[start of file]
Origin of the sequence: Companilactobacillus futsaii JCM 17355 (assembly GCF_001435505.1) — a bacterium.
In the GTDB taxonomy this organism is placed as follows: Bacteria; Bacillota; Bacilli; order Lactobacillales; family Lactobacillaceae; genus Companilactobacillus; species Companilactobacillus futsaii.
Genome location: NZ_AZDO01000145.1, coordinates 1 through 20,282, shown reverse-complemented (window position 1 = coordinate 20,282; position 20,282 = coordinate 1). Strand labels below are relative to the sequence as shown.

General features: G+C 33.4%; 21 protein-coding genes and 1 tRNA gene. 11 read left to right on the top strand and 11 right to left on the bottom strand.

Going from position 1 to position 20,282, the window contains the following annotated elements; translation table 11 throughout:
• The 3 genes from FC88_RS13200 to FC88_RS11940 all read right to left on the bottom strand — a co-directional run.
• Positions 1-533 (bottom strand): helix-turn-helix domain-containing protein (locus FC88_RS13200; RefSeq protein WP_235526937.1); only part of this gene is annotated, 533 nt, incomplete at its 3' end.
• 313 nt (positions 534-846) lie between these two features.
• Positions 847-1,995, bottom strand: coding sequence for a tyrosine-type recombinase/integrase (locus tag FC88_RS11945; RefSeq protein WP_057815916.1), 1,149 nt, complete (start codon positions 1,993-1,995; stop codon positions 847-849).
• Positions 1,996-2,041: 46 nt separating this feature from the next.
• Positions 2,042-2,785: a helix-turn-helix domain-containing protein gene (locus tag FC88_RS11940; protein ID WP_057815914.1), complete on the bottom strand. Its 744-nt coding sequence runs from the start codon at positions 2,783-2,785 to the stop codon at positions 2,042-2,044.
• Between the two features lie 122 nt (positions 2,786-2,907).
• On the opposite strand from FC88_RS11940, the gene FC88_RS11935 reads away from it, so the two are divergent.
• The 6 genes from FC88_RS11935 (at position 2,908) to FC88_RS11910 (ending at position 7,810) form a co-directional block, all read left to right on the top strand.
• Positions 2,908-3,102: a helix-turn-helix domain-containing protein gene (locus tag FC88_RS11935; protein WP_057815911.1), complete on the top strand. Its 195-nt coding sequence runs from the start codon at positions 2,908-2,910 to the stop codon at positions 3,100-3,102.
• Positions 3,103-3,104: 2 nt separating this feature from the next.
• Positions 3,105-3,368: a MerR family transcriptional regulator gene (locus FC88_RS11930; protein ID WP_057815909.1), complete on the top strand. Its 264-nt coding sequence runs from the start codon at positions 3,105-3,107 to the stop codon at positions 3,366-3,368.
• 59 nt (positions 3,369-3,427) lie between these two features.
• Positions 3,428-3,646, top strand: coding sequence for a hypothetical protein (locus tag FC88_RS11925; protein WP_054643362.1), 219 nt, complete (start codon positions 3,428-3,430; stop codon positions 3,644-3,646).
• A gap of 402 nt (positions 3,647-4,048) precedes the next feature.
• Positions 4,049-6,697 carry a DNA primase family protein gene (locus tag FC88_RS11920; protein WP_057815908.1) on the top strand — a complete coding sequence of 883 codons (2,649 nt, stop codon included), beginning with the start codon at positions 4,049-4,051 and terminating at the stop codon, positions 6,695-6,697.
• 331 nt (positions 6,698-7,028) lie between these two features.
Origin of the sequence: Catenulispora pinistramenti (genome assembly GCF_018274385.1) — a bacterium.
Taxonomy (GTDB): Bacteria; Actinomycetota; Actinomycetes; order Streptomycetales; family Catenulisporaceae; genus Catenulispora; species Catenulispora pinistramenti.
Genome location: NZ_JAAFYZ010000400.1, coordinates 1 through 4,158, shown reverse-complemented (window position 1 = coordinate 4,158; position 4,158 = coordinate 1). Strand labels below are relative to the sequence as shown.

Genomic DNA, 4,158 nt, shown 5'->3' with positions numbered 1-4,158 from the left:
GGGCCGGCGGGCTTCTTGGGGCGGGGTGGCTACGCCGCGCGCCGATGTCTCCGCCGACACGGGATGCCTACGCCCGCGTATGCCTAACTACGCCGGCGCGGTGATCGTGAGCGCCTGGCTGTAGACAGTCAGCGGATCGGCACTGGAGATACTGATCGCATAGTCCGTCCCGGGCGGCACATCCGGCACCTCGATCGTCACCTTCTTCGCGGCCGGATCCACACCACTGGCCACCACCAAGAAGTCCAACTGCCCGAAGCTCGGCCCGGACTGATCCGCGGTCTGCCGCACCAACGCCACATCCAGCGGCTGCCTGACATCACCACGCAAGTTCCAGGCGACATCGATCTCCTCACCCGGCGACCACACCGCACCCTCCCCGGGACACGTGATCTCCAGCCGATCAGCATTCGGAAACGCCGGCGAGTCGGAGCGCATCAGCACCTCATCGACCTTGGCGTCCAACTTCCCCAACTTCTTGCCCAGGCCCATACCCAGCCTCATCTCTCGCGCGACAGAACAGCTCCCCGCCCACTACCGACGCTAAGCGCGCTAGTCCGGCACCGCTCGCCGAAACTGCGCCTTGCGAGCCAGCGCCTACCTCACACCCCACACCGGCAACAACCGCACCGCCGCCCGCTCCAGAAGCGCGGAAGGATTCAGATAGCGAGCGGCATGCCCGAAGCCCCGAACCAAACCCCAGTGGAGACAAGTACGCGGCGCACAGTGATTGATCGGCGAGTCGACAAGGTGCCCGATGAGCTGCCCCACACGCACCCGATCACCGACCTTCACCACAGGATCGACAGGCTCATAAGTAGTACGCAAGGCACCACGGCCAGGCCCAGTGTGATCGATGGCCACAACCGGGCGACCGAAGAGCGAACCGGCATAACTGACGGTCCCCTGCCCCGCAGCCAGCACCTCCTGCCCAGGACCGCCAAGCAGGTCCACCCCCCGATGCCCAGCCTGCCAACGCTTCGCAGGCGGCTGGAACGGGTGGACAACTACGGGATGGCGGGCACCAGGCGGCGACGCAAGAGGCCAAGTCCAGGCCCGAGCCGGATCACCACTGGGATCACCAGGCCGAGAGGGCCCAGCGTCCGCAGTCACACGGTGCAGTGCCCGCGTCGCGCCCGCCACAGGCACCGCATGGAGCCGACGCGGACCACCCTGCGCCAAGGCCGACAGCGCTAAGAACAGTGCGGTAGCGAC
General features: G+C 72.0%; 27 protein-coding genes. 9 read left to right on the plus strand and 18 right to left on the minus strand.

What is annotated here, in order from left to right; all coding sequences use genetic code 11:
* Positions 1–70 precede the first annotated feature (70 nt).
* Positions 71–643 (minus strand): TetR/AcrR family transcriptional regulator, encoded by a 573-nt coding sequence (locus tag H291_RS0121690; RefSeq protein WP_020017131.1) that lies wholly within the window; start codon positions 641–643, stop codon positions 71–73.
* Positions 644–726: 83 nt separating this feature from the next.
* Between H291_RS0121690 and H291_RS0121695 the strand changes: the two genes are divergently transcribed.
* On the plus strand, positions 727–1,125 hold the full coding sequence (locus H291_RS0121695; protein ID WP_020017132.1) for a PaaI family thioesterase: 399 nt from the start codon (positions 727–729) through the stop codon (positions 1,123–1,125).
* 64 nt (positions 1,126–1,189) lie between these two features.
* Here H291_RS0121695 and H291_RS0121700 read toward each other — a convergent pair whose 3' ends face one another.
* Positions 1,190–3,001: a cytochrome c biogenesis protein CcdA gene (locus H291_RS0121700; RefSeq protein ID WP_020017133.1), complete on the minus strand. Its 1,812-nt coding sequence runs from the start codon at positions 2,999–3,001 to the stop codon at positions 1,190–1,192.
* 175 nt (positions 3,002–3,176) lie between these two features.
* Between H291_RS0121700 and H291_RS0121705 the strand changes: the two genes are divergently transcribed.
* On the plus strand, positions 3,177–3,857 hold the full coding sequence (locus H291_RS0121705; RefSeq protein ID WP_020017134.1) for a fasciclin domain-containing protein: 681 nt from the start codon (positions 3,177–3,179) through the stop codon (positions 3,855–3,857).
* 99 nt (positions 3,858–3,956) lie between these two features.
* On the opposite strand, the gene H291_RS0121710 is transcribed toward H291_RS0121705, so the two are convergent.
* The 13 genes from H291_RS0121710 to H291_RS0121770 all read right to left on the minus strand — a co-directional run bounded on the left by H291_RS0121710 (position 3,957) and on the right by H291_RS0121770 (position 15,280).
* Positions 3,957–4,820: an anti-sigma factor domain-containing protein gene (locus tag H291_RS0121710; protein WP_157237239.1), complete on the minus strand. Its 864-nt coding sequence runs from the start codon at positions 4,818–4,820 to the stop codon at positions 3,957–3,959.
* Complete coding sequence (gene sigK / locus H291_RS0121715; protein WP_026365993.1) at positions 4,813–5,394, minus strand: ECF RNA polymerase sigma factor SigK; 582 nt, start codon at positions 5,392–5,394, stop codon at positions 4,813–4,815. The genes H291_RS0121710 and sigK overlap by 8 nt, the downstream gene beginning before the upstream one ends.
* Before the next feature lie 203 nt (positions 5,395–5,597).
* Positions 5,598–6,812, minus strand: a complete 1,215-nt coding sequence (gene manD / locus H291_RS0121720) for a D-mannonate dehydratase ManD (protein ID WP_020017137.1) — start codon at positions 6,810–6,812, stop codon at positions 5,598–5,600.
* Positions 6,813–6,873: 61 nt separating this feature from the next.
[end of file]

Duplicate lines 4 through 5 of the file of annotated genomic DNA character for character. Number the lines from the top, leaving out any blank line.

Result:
General features: G+C 33.4%; 21 protein-coding genes and 1 tRNA gene. 11 read left to right on the top strand and 11 right to left on the bottom strand.

Going from position 1 to position 20,282, the window contains the following annotated elements; translation table 11 throughout: